Sorry, Bill Weld: Trump Just Clinched the GOP Nomination
Bill Weld’s hopes of dethroning President Donald Trump and becoming the 2020 Republican nominee for president have been dashed as of Tuesday; this week, Trump clinched the 1,276 delegates he needs to lead the party into the fall and take on the Democratic challenger in November.
While the outcome of the Republican primary race was never in doubt (millions of Americans were probably unaware Trump HAD any challengers for the nomination), the early clinch speaks to how much popularity the president continues to enjoy within his base.
“It shows the enthusiasm behind President Trump, it shows how unified Republicans are behind President Trump and how intense their support for him is,” said Trump campaign spokesman Tim Murtaugh. “Republicans and President Trump’s supporters have been just itching to get involved in the process that will end with his reelection in November.”
Murtaugh’s second remark refers to the primary turnout for Trump, which has been extraordinary. Even though challengers like Weld, Joe Walsh, and Mark Sanford barely registered as a blip in the media, the president’s Republican supporters have shown up in force to let the party know that they want to see Trump return as the nominee. That alone speaks volumes, especially in states where voters turned out more heavily on the Republican side than the Democratic side. Granted, this coronavirus debacle is going to change electoral calculations beyond what we can predict, but there is a decided enthusiasm gap between the left and the right. All good news.
Going into Tuesday’s races in Florida and Illinois (Arizona didn’t even bother with a Republican primary contest this year), Trump had 1,141 delegates. He only needed another 135 to clinch, and he easily got those with blowout victories in both states.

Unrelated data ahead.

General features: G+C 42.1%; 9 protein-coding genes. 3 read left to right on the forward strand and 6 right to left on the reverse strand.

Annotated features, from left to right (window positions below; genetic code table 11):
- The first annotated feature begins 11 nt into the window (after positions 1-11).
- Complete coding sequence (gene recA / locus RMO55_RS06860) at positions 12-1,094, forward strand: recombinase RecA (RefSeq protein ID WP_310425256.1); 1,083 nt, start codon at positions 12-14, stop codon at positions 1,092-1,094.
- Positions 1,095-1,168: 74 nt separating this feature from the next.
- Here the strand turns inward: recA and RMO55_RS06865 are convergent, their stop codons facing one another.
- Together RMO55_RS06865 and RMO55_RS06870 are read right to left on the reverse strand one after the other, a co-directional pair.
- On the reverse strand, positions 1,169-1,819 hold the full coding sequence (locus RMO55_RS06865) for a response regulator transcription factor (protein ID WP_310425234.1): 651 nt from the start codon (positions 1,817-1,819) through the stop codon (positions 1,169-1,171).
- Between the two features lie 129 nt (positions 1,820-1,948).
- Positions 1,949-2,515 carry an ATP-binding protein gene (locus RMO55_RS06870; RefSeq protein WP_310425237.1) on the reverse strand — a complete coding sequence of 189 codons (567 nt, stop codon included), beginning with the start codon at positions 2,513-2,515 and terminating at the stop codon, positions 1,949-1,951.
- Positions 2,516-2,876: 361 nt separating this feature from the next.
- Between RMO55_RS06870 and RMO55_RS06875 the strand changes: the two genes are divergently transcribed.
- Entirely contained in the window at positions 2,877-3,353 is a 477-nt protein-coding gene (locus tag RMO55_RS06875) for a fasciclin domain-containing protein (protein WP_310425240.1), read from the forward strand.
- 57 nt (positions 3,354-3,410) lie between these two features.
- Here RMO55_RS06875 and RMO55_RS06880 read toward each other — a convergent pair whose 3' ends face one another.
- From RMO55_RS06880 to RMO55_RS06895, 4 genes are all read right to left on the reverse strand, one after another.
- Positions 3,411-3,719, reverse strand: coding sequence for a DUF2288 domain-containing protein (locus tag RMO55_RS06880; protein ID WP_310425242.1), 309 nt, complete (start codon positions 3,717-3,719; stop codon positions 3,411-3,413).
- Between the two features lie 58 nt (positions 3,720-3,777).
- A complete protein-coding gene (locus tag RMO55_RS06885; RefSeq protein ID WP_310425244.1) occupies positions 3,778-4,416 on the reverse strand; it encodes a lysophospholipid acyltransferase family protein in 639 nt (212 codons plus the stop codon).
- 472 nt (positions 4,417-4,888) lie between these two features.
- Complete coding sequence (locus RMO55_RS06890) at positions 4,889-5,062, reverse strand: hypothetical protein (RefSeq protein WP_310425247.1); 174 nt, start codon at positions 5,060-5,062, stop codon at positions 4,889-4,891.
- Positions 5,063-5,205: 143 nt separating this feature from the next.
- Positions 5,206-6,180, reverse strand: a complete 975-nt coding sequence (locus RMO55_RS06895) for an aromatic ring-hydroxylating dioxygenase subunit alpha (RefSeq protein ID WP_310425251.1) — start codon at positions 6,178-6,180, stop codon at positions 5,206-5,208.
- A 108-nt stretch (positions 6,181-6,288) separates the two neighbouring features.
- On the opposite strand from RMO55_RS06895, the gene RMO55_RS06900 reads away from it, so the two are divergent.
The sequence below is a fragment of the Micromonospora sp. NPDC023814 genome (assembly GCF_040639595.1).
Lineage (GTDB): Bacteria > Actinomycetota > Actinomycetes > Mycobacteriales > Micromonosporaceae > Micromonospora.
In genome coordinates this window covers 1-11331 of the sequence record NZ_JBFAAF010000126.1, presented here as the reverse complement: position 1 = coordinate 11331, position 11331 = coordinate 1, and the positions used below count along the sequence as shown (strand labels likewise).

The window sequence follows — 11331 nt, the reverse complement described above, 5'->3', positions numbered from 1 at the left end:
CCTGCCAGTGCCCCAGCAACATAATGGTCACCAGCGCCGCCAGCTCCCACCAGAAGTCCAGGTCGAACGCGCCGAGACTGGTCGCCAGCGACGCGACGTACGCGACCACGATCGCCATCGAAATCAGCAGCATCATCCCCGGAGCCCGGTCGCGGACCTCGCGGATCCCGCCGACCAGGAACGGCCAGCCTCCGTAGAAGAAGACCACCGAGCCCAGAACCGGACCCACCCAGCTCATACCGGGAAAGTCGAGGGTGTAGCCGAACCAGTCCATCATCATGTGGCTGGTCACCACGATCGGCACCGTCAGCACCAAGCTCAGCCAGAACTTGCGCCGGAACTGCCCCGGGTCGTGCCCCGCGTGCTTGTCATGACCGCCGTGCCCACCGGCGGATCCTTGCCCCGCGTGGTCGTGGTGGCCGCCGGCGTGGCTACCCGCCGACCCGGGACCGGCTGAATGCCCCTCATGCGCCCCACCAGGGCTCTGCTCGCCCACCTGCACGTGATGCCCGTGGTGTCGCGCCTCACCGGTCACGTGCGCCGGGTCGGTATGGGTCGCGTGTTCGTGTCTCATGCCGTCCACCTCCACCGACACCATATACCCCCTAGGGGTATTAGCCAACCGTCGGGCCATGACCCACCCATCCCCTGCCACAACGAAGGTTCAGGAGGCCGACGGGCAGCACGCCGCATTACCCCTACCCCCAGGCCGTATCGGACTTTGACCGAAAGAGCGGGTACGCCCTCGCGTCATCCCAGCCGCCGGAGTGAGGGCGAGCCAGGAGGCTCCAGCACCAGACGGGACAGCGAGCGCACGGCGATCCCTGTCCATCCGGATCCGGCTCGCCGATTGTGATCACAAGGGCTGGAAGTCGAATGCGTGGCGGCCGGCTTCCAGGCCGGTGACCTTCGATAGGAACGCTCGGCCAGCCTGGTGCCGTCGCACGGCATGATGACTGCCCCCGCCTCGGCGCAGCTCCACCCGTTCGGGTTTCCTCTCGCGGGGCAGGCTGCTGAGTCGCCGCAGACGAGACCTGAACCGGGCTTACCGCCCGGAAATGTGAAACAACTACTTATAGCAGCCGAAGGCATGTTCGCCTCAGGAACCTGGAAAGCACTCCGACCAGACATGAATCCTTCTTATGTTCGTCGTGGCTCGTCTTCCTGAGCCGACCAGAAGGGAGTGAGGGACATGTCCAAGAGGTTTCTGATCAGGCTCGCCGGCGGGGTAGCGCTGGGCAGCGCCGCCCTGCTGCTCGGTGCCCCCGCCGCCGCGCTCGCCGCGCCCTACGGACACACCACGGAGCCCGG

All total, Weld has won only a single delegate, which was courtesy of the Iowa caucuses. Now that Trump has clinched, that delegate will be officially released to vote for Trump at the convention this summer.
You know, assuming there is a convention this summer.
Naturally, all that is up in the air right now due to the pandemic, and that’s also why Trump will get very little mileage out of clinching his nomination before his Democratic challenger secured his. The nation is focused on the virus, the economy, and themselves right now; national politics are not really the priority.
Nonetheless, this is an election year, and it could turn out to be a defining one for the future of the nation. Do you believe that Joe Biden has what it takes to see us through to the other side of this crisis, what with his regulatory burdens, his focus on climate change, his bizarre fondness for China, and his just-shy-of-open-borders position on immigration? Or will you trust the America First billionaire who has quite a lot of experience with what it takes to come back from the brink?
Now, more than ever, the choice is clear.